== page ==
English Heritage Archaeological Monographs

English Heritage, 2014

Data copyright © English Heritage unless otherwise stated

This work is licensed under the ADS Terms of Use and Access.
Creative Commons License

Historic England logo

Primary contact

Louise Portsmouth
Historic England Publishing Department
Historic England
The Engine House
Firefly Avenue

Send e-mail enquiry

Resource identifiers

Digital Object Identifiers

Digital Object Identifiers (DOIs) are persistent identifiers which can be used to consistently and accurately reference digital objects and/or content. The DOIs provide a way for the ADS resources to be cited in a similar fashion to traditional scholarly materials. More information on DOIs at the ADS can be found on our help page.

Citing this DOI

The updated Crossref DOI Display guidelines recommend that DOIs should be displayed in the following format:

Sample Citation for this DOI

English Heritage (2014) English Heritage Archaeological Monographs [data-set]. York: Archaeology Data Service [distributor] https://doi.org/10.5284/1028203

Brean Down: Excavations 1983-1987

Bell, M.

English Heritage (1990)


Brean Down: Excavations 1983-1987

Excavations made necessary by coastal erosion have revealed probably the best preserved Bronze Age settlement sequence in Southern Britain. Five metres of deposits contained five prehistoric occupation phases separated by blown sand and eroded soil. The two lowest horizons, containing Beaker pottery, were followed by a layer with biconical urns and an oval stone structure; then came a rich middle Bronze Age layer with two round houses superseded by a late Bronze Age midden type deposit which produced two gold bracelets. At the top was a sub-Roman cemetery. The Bronze Age layers contained an abundance of pottery and other artefacts, including fired clay objects which represent one of the earliest salt extraction sites in Atlantic Europe. Environmental evidence was also prolific and contributions are included on soil thin sections, chemistry, magnetic properties, pollen, diatoms, ostracods, charred plant remains, animal bones, coprolites, and molluscs. The site seems to have been an island in the Bronze Age, with a considerable expanse of infrequently inundated saltmarsh to its south. The causes of the alternating sequence of sand deposition and stabilisation are considered in the context of environmental change generally in the Severn Estuary and the Somerset Levels.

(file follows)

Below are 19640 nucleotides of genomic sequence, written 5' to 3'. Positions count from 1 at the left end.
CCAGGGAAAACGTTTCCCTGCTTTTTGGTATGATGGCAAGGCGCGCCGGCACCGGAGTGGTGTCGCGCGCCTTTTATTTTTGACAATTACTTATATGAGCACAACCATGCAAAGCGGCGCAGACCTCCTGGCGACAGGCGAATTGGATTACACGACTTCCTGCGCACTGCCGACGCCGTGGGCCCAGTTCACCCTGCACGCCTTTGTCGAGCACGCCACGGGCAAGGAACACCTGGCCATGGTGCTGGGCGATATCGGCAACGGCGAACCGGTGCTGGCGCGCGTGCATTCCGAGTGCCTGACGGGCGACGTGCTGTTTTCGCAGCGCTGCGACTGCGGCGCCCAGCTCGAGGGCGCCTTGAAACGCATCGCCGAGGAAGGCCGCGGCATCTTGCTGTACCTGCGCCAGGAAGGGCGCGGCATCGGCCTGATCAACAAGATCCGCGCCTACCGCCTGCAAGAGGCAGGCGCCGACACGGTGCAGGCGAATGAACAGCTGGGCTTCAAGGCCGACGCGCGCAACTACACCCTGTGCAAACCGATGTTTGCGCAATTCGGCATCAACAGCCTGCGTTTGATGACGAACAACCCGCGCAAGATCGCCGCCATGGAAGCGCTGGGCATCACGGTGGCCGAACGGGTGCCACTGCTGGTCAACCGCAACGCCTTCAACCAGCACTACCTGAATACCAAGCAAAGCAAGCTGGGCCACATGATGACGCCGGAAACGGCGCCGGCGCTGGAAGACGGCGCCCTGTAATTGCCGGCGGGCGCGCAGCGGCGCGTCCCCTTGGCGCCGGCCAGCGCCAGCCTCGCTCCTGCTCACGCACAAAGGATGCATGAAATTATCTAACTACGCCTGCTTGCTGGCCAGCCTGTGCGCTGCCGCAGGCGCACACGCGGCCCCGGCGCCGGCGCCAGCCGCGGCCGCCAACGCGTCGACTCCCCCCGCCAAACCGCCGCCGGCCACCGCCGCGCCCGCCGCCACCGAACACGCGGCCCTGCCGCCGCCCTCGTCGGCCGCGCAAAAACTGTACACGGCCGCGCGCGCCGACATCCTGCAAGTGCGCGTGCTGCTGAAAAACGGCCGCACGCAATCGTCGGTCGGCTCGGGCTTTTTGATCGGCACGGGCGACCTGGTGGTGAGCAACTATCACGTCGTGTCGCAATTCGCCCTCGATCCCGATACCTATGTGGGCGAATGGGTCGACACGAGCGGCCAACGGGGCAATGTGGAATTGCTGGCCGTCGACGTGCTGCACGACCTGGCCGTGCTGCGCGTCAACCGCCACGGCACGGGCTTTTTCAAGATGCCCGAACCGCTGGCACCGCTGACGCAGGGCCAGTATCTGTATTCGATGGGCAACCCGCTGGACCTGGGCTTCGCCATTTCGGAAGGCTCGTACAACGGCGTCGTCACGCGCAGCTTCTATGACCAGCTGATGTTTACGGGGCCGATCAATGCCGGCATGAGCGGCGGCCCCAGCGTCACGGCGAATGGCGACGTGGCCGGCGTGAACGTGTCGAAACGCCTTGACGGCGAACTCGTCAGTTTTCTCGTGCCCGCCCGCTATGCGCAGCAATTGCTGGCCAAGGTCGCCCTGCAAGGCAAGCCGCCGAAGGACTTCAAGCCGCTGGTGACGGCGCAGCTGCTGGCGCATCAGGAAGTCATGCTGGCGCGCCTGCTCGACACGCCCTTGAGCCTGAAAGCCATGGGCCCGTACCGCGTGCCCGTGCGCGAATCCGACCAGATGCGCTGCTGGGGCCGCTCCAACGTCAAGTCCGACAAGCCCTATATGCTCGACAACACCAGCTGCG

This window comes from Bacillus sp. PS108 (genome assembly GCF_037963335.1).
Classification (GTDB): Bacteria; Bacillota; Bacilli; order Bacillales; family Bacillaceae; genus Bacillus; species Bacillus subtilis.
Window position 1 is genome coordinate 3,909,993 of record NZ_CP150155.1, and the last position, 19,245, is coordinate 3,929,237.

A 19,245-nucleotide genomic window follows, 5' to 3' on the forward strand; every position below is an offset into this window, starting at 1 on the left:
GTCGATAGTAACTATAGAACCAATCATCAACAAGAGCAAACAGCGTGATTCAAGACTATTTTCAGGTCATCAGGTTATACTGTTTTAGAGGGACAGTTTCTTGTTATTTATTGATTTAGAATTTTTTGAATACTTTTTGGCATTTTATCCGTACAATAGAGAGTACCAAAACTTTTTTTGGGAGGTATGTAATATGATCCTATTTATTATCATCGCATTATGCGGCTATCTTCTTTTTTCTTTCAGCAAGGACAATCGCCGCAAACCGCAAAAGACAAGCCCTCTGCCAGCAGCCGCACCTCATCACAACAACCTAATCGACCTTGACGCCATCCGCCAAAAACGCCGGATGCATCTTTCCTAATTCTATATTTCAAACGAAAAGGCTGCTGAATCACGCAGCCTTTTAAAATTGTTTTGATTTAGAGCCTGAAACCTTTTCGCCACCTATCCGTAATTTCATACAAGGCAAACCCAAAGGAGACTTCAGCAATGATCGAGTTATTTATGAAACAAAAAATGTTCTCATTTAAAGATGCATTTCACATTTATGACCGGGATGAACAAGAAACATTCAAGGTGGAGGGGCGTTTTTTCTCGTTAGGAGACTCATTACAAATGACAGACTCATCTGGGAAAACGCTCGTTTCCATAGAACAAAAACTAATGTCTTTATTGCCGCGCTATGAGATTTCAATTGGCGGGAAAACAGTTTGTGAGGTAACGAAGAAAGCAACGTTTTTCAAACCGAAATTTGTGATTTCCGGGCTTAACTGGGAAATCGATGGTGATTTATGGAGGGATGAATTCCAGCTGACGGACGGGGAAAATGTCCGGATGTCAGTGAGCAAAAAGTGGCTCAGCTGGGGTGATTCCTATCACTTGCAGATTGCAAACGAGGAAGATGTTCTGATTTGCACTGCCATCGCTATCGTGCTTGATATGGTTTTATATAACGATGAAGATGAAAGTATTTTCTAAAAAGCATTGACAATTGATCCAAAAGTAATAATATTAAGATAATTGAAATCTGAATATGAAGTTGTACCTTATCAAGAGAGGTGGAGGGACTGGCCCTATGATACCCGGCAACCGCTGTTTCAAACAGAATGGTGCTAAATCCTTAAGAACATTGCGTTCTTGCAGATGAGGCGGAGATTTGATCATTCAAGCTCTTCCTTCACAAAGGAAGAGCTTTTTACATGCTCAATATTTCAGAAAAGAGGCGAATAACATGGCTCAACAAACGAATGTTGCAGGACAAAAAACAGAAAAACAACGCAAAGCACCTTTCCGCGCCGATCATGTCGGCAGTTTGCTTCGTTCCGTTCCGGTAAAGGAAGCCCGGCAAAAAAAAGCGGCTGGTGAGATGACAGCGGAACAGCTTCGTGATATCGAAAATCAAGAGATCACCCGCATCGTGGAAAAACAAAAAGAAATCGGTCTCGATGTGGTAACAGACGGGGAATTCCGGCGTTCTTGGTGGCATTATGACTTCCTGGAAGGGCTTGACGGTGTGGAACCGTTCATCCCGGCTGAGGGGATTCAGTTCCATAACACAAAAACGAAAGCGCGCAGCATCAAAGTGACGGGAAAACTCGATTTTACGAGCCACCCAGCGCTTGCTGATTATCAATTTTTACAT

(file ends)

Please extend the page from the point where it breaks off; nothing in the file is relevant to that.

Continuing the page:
Download monograph

Brean Down: Excavations 1983-1987, Bell, M., English Heritage (1990), ISBN: 9781848021402 PDF 41 Mb

ADS logo
Data Org logo
University of York logo